Does low carb have a cholesterol problem?

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Can a low-carb diet be bad for your cholesterol? Probably not… but maybe.

Most people get great cholesterol values on a low-carb diet. The only thing that usually goes up is the good HDL cholesterol, which is fantastic. This has also been shown in studies, where people on average improve their cholesterol and reduce their risk.

But even if a majority improve their cholesterol, a small minority of people may get significantly higher bad LDL cholesterol. This happens whatever type of measurement we do. Is it dangerous? Nobody knows for sure. So what do we do? Ignore it?

Dr. Sarah Hallberg (of TEDx fame) says no – we can’t ignore these people. In this presentation from this year’s low-carb conference in Vail she discusses what we should do instead – and how to think about your cholesterol on a low-carb diet.

This presentation has previously only been posted on our membership site (free trial available) but now everyone can watch it above.

Table of contents

  1:20  Sarah went into a science-based low-carb practice
  3:00  LDL on LCHF
  5:50  LDL-C and particle size
12:03  LDL research
15:25  Mechanisms for increased LDL
18:15  LDL residence time
23:30  We have to ask questions


Top videos from Low Carb Vail 2016

  1. A global food revolution
  2. He questioned his own beliefs
  3. Why a low-carb diet and other questions
  4. What's it like being a low-carb doctor on TV?
  5. 7 tips to make low carb simple
  6. The cause of obesity

More with Dr. Hallberg

“Reversing Type 2 Diabetes Starts with Ignoring the Guidelines”

Dr. Sarah Hallberg Talks Low Carb and Diabetes on FOX, Plans Clinical Trial

Dr. Sarah Hallberg’s blog, Facebook, YouTube.

The Diet Doctor Guide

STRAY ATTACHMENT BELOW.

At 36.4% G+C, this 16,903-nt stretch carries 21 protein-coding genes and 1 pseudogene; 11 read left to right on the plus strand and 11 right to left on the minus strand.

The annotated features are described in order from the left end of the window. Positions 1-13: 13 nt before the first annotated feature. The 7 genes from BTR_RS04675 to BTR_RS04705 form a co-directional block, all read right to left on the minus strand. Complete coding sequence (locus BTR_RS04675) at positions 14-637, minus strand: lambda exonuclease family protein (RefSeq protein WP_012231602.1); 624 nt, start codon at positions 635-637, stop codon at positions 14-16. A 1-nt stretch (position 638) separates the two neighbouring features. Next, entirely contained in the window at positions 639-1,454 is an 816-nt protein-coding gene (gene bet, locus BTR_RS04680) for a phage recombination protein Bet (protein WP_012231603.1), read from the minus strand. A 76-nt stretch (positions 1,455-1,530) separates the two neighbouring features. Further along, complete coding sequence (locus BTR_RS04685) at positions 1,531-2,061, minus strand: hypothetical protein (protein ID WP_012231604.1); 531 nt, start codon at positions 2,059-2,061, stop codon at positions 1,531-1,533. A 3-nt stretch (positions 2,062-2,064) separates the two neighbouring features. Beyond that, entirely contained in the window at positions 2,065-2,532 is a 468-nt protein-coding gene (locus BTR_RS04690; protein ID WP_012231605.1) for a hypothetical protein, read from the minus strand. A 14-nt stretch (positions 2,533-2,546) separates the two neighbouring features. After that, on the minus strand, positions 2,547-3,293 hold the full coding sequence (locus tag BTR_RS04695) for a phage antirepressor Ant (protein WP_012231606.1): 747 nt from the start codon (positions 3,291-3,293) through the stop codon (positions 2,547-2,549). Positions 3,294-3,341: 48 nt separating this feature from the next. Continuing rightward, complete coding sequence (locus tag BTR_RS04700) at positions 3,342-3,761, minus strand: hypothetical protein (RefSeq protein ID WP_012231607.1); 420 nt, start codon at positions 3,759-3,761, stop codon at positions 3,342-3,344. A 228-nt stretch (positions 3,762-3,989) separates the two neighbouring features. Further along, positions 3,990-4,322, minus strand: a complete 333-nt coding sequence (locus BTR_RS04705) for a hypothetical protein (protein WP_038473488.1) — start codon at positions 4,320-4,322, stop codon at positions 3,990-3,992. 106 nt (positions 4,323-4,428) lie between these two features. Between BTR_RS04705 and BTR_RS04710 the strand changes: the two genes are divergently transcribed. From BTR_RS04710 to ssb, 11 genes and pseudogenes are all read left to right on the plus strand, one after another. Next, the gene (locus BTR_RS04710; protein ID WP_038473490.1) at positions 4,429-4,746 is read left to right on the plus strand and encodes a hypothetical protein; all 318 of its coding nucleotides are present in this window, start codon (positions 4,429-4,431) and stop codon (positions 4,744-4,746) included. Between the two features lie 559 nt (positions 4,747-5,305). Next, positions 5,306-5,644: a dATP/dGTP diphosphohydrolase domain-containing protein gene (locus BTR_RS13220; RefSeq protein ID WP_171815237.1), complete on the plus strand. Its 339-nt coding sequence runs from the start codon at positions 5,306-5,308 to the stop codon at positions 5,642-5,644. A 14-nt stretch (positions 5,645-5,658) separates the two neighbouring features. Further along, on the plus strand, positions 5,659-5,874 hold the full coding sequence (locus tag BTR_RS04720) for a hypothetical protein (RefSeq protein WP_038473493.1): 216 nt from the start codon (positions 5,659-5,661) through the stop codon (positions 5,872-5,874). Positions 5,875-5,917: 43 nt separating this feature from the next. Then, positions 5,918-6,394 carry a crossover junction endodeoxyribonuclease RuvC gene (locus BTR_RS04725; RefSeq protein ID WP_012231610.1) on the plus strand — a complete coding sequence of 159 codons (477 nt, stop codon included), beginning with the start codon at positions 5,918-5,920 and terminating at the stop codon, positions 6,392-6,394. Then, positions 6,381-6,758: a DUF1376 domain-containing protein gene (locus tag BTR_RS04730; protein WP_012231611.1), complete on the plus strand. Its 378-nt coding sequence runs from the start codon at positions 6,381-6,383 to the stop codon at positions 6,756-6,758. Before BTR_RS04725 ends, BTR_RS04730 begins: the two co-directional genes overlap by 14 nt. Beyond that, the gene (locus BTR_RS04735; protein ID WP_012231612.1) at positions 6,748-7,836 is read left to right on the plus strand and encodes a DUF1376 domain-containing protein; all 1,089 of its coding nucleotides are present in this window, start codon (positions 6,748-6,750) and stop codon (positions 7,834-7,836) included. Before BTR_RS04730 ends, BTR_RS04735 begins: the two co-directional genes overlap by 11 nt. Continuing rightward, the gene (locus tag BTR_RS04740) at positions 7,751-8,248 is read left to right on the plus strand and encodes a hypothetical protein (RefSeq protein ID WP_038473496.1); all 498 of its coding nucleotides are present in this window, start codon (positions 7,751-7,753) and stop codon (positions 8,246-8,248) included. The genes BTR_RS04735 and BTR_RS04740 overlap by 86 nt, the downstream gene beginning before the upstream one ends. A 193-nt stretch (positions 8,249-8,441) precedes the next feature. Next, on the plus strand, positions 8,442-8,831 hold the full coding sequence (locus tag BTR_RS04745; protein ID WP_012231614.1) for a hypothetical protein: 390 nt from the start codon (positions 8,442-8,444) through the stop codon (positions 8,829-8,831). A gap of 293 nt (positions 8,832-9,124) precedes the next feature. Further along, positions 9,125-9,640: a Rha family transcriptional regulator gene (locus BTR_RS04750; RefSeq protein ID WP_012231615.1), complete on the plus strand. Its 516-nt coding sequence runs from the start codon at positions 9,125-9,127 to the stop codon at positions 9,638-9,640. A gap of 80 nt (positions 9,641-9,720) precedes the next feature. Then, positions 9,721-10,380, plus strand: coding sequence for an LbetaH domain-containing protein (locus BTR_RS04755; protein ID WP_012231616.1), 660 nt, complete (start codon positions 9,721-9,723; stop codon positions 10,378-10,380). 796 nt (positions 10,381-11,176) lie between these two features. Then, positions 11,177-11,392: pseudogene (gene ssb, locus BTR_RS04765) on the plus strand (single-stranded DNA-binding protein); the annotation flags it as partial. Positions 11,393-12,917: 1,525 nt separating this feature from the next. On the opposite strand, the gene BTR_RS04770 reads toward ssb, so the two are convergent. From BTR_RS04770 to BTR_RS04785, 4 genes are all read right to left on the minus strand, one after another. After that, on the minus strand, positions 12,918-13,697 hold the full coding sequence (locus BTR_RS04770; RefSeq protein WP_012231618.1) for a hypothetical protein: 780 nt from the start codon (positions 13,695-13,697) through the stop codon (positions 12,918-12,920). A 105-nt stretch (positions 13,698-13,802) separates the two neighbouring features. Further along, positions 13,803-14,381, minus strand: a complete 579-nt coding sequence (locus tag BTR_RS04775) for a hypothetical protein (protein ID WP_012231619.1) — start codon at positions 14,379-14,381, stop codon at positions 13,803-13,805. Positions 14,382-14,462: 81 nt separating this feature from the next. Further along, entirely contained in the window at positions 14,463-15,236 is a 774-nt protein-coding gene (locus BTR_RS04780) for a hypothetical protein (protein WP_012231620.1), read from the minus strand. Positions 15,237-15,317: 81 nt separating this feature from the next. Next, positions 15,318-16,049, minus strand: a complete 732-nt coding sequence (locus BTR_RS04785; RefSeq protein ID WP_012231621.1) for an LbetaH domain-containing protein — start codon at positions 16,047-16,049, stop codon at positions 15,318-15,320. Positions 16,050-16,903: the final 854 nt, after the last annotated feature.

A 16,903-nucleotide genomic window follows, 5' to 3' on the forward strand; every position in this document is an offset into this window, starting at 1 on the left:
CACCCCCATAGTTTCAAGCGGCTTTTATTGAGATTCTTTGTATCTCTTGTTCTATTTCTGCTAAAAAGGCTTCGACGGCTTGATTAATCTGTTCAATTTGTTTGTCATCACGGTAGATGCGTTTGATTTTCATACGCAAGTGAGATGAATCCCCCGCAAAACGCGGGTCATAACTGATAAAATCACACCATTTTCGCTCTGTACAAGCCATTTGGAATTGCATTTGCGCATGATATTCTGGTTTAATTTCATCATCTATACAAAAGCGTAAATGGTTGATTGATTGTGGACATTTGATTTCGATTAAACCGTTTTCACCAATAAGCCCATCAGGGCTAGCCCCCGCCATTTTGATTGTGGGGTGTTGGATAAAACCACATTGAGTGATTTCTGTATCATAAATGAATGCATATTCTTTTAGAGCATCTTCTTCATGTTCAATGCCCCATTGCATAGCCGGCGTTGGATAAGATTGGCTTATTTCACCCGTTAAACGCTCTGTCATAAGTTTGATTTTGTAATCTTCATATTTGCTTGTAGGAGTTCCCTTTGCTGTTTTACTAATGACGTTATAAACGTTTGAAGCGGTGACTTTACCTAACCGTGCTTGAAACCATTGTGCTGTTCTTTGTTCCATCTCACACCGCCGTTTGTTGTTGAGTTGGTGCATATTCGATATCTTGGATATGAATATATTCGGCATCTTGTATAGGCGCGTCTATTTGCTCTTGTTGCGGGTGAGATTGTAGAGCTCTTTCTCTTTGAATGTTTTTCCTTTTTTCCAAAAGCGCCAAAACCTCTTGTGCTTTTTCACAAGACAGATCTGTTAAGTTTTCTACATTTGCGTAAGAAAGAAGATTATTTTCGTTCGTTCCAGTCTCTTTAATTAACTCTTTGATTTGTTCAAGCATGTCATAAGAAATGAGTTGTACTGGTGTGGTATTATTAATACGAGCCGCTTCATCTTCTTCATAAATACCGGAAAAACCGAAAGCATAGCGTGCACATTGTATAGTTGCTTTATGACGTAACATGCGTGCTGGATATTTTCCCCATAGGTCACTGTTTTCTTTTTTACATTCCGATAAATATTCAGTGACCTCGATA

What to Do if You Get Elevated Cholesterol on Low Carb

About the Hallberg presentation video

Recorded in February 2016 in Vail, Colorado, published in March 2016.
Camera operators: Max Thedeby, Isabel Savén and Simon Victor
Light: Max Thedeby
Sound: Andreas Eenfeldt
Editing: Yana Popova


  1. Hyper responder
    I wonder if she (or any other concerning the elevated LDL during low carb) consider the people who are dietary cholesterol hyper responders in their observations? In the video she denys the effect of dietary cholesterol. My experience of the issue is that when I moved from the daily egg in breakfasts to one in week, my LDL-C dropped about 35% (no labs of LDL-P). But as it usually goes, my LDL/HDL was acceptable in both cases. I think that it is really common that when starting the low carb, also the consumption of eggs rises quite a lot.
  2. Bob Niland
    Glad to see that they are banking samples. If not already planned, subjects need to be checked for genetic correlations, such as ApoE, Lp(a) & FH generally. Correlations with thyroid function (fT3, fT4, rT3, TA, and why not, TSH) might be revealing.

    Some microbiome samples might prove useful.

    Various micronutrients may need retroactive study as well.

    I'd like to think that the diet tracking is detailed enough to tease out Omega 6 linoleic acid consumption. People doing LCHF usually know to avoid transfats, but are often unaware of the hazards of ω6LA, and where it lurks. The program diet instructions may have covered this.

    Disappointed that the fictional LDL-C is still getting even lip service. Would also rather have seen CAC vs. CIMT. But on the whole, some unconfounded learning seem likely.

  3. Eric
    Based on the mice results. Of various time restricted feeding Windows on various nutrient mixes I would !ike to human results? On various nutrient levelsa and time restricted feeding window s Maybe eating window to time is as or more important as macro nutrient levels? If mice results are any guide then time restricted feeding windows will be predictive and useful. Eric
  4. Andy
    I commend the editors of this site for making some talks/data freely available as information dissemination needs to increase. But surely the access to a range of important, rich and diverse investigations should not be exclusive to a select few based upon their ability to fund access? IF you truly value the potential impact of knowledge, please share it so we can make more informed decisions and maybe stand more chance of getting it right. In that I include the multitude of medical professionals who do not access or interpret information.
  5. Sara
    I am one of those unhappy guys...

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